London – Galleries & Museums

Tuesday, 4 October 2022

◄ Hallyu! The Korean Wave

Hallyu! The Korean Wave at the Victoria & Albert Museum until Saturday 25 June 2023 showcases the colourful and dynamic popular culture of South Korea, exploring the makings of the Korean Wave and its global impact on the creative industries of cinema, drama, music, fandom, beauty and fashion.

We know about Hyundai cars, Squid Games on Netflix, Parasite winning the Best Movie Oscar and Psy dancing with Gangnam Style and the huge worldwide popularity of K-Pop groups. High energy hardly starts to describe it and the choreography is absolutely exhausting. You can practise joining in the dance moves.


It’s also highly choreographed in a business sense as well. The star K-Pop bands with their ‘idols’ don’t just happen, they’re carefully chosen, trained, developed, launched and managed. Well isn’t this true of an awful lot of South Korea today? I’ve just read an article about Korea’s population decline, basically because it’s just too damned expensive to have children. You can’t afford a house to raise them in and you certainly can’t afford the education costs with all the cramming that’s required to get them into the right schools, colleges and universities. The Korean economy may be booming, but the declining birth rate is also world leading.

▲ The Lego Launderette of Dreams art installation at 133 Bethnal Green Rd, London E2.

Not far away in Kensington the Design Museum features Parables for Happiness – Yinka Ilori also until Saturday 25 June 2023. The display features the hyper-colourful design work of Yinka Ilori, part of the Nigerian diaspora in North London. The exhibit reflects how Nigerian textile designs come alive in his billboards, graphics, furniture and even shopfronts, like the Launderette of Dreams.

Apart from his very colourful work I’m also intrigued by the Marquess Estate in Islington where he grew up. It’s one of those design things which clearly did not work. It was nn attempt to create a council estate that was not a soulless high rise, rather it would be ‘a village in the city.’ It won awards, it was opened by Harold Wilson in 1975, but the intricate (non-high rise) design turned out to be an invitation for crime, a dangerous place to venture into.

Despite which Yinka clearly felt a real connection to the place. He’s done work revitalizing children’s playgrounds and comments of his own experience of the Marquess Estate playground: ‘I held my playground so high in my heart,’ he says, ‘you would think all the objects were made out of gold.’ Wonderful.

◄ Finally there’s Joshua Reynolds’ portrait of Omai at the National Portrait Gallery – well sort of. The NPG doesn’t own it – yet – and in fact the gallery is currently in the process of a major renovation and won’t reopen to the public until 2023. Meanwhile they are trying to raise £50 million to stop the portrait from leaving the country.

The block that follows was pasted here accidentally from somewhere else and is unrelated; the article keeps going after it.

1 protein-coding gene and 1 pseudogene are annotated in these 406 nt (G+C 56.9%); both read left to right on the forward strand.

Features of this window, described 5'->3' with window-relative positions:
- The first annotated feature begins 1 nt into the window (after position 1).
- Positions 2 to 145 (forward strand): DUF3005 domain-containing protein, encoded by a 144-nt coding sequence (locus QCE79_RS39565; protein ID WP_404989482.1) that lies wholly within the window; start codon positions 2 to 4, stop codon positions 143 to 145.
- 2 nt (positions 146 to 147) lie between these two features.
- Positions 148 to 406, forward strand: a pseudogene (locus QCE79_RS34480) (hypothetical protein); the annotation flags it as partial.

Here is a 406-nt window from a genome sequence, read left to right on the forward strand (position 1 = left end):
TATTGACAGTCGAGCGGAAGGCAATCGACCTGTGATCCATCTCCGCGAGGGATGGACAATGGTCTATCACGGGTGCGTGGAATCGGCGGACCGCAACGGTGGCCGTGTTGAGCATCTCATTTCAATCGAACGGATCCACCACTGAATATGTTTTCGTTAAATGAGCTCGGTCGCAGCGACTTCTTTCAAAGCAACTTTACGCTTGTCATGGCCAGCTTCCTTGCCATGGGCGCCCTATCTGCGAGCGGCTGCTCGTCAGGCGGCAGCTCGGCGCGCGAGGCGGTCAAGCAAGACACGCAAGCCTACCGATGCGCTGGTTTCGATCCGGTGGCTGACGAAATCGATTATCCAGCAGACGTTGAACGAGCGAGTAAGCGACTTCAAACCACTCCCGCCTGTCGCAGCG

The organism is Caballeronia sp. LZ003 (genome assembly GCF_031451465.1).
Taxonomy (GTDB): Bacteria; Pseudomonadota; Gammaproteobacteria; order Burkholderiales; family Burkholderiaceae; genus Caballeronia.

Omai arrived in England in 1774, travelling from Tahiti in what is now French Polynesia on board HMS Adventure, one of the ships with Captain Cook’s second great Pacific voyage. The Smithsonian magazine commented in a 2021 article that ‘It’s doubtful whether any other non-European figure had inspired English portraitists to put so much oil on canvas.’ And goes on to report:



• But the man immortalized on canvas was not quite the man who posed for Joshua Reynolds’ 1775 or 1776 portrait. Back in Tahiti, a society with a highly stratified system of social classes, Mai was a manahune, a commoner, powerless and impoverished. There was nothing regal or patrician about Mai; he was a nobody who happened to hitch an epic ride to England, a regular guy who went on a most excellent adventure—all of which makes his story even more spectacular.

Of all the Omai portraits the one by Joshua Reynolds is the most famous and for two centuries it hung in Castle Howard in North Yorkshire. Then it was sold to billionaire Irish horse stud owner John Magnier in 2001 for £10.3 million. It was displayed at the National Gallery of Ireland for six years, but other than that it’s pretty much been hidden from public view. Now it’s going to take a much larger sum to ‘save’ it for the UK although quite why it has appreciated so much in the last 20 years is unclear.

Still I was pleased to have a look at it, with a small group of viewers which included London mayor Sadiq Khan. I helped write the 1996 edition of Lonely Planet’s Tahiti & French Polynesia and I’ll be returning to Tahiti in December 2022 to sail on the cargo-passenger ship Aranui to the Marquesas.